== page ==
Stephanie Campbell is a writer from Utah. Some of her previously published works include the short stories “The Devil’s Chariot” and “Gerard.” She is the author of the novel UNTIL WE MEET AGAIN; and her poems “Child Abuse,” “Mirror, Mirror,” and “The Flame before the Wick” have all won awards.
She now has five books coming out from several different traditional publishers. To learn more about this talented young lady, you may read her interview below or visit her personal blog: http://stephaniecampbellsblog.blogspot.com/ and her writers SOS blog: http://writersos.blogspot.com/
1) How did you develop an interest in writing? I actually started by writing fan fiction when I was in sixth grade. I was absolutely horrible at first. Bless my reviewers then for making me feel worthwhile. When I looked back at what I did then, I cringe. Not that I didn’t get a nasty review or two; (Probably the only honest reviews there.) After that, I wrote an essay that my sister, an avid reader, looked over. She looked at me and said, “You should write a book.” So I did. At the age of seventeen, I published my first book. Now, I’m twenty and have found my career for life.
2) I see you are working on a MS. Can you please tell me a little about it? I’m always working on a manuscript. In fact, right now I’m working on five. I’m trying to advertise Poacher and manage the publicity, work on Dragon Night (November 18th) with my editors at Musa, edit two manuscripts, write one, and try to find a literary agent for another. That’s just on this pen name. In short, I…I…*Drops dead.*
3) What other styles/genres do you write? I did write articles, but I have trouble with something that doesn’t involve my overactive imagination. I love poetry, and I get the occasional poem published. The problem is getting an entire poetry book published is about as easy as eating a boulder.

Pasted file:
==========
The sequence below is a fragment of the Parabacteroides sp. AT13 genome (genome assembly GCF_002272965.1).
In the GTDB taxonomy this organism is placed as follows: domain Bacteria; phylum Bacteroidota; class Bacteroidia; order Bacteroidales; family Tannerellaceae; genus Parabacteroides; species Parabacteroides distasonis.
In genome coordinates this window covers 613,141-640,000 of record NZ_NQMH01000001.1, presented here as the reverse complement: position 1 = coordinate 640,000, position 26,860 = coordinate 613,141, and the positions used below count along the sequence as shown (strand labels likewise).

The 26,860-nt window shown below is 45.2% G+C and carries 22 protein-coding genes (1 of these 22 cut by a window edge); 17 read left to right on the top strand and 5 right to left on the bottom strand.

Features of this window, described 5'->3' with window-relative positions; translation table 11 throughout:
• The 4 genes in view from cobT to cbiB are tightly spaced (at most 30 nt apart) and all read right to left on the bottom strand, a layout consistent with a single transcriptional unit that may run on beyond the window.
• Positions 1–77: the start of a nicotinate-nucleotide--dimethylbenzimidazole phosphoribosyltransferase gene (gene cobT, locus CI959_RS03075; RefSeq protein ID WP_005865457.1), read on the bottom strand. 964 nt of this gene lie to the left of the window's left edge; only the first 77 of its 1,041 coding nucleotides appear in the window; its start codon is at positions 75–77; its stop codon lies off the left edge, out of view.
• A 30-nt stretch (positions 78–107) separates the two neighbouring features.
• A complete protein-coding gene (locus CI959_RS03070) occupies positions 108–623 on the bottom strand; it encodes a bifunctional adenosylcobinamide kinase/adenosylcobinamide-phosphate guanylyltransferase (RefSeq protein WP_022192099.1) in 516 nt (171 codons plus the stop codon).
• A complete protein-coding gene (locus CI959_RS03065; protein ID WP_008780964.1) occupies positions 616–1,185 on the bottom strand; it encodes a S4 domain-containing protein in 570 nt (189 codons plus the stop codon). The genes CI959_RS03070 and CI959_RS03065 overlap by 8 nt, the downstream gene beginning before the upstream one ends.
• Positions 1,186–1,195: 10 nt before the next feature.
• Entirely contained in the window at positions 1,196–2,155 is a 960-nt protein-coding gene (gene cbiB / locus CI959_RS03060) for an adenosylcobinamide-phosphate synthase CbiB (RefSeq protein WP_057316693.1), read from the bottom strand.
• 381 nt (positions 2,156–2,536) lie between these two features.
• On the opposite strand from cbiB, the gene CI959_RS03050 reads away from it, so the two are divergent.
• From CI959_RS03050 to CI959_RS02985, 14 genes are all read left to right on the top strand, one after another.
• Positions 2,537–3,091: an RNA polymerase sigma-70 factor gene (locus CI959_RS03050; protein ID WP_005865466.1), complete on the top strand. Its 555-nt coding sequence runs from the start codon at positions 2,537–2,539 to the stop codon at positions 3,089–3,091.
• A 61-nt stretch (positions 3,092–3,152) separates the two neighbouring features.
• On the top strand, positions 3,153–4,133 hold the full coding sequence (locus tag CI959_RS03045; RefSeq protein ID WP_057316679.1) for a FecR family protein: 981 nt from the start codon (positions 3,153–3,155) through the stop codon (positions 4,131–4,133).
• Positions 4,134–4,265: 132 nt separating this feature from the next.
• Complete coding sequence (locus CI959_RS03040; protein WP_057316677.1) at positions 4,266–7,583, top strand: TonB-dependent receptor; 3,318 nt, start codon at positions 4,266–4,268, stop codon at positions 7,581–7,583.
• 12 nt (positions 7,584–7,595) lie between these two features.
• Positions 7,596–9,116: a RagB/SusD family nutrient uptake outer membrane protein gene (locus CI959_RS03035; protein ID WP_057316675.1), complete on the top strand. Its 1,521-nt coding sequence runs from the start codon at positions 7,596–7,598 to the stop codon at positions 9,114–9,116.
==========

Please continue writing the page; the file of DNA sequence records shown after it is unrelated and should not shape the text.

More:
4) Is this a hobby or do you plan to make a career from writing? I want to write for the rest of my life. This is definitely my lifetime job. I hope that this year will be the turning point of my career.
5) What authors do you admire? J.K. Rowling for making an entire generation of kids love books again, Eoin Colfer for developing one of the most complex and funny protagonists in his Artemis Fowl series, and Janet Evanovich for making me laugh on bad days.
6) What music, places, people inspire you? It really depends on what mood I’m in. There are days when rock music tickles me, and then the next day I’m listening to Phantom of the Opera. I love nature and historical places the best. I think: What really happened? Is it really as they say? What if we were wrong? That kind of thing makes me feel great inside. Those questions are the beginnings of a great novel. I am touched by people that are strong in the face of adversity. I write about them the most.
7) What do you do when you have writer's block? I think you’ve got to just “force it out.” Most days I know where I’m going, but if I don’t have an idea and feel really creativity dry, I’ll sit down at my computer anyway. Something always comes out.
10) When working on your current MS did you complete an outline first or did you just start writing? Outline! Outline! Outline! Yeah, I really like outlines.
11) What is your writing process like? Certain hours that you find more productive, a routine, a set amount of time or a number of pages you make yourself write every day? I write all day. I do my best to edit for at least two hours and write for at least one. My friends call me a workaholic.
12) Do you have an editor or agent? I have many editors. Craig Schenning is my editor for Poachers and he is fantastic. I love all of my editors. I don’t care if you’re Rowling or Patterson, a good editor is a jewel. I’m currently on the lookout for a great agent, which basically means that I’m tossing out query letters like nothing else.
13) Would you care to share your opening paragraph (hook) with us? I actually started Poachers with dialogue. Writers aren't supposed to do that, but it worked out for me. Go rebellion.
"There is something wrong with him," his mother said softly from beyond his door.